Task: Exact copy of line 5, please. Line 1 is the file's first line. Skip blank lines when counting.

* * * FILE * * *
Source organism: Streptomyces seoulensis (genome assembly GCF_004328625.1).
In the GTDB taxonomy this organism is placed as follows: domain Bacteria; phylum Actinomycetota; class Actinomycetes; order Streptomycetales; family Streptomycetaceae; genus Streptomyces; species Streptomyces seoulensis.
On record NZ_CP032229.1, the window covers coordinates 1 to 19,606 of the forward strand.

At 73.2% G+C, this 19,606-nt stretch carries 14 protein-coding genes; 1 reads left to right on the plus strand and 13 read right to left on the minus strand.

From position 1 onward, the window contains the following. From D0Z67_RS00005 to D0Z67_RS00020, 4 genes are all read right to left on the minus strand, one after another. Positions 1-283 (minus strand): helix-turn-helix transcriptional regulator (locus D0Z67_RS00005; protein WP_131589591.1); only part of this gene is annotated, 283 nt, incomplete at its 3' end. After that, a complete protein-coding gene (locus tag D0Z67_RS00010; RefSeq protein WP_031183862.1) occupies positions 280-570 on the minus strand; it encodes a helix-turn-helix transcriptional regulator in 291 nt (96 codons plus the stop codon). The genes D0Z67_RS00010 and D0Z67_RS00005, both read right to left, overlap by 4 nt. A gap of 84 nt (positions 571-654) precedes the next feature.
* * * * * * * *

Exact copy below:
From position 1 onward, the window contains the following. From D0Z67_RS00005 to D0Z67_RS00020, 4 genes are all read right to left on the minus strand, one after another. Positions 1-283 (minus strand): helix-turn-helix transcriptional regulator (locus D0Z67_RS00005; protein WP_131589591.1); only part of this gene is annotated, 283 nt, incomplete at its 3' end. After that, a complete protein-coding gene (locus tag D0Z67_RS00010; RefSeq protein WP_031183862.1) occupies positions 280-570 on the minus strand; it encodes a helix-turn-helix transcriptional regulator in 291 nt (96 codons plus the stop codon). The genes D0Z67_RS00010 and D0Z67_RS00005, both read right to left, overlap by 4 nt. A gap of 84 nt (positions 571-654) precedes the next feature.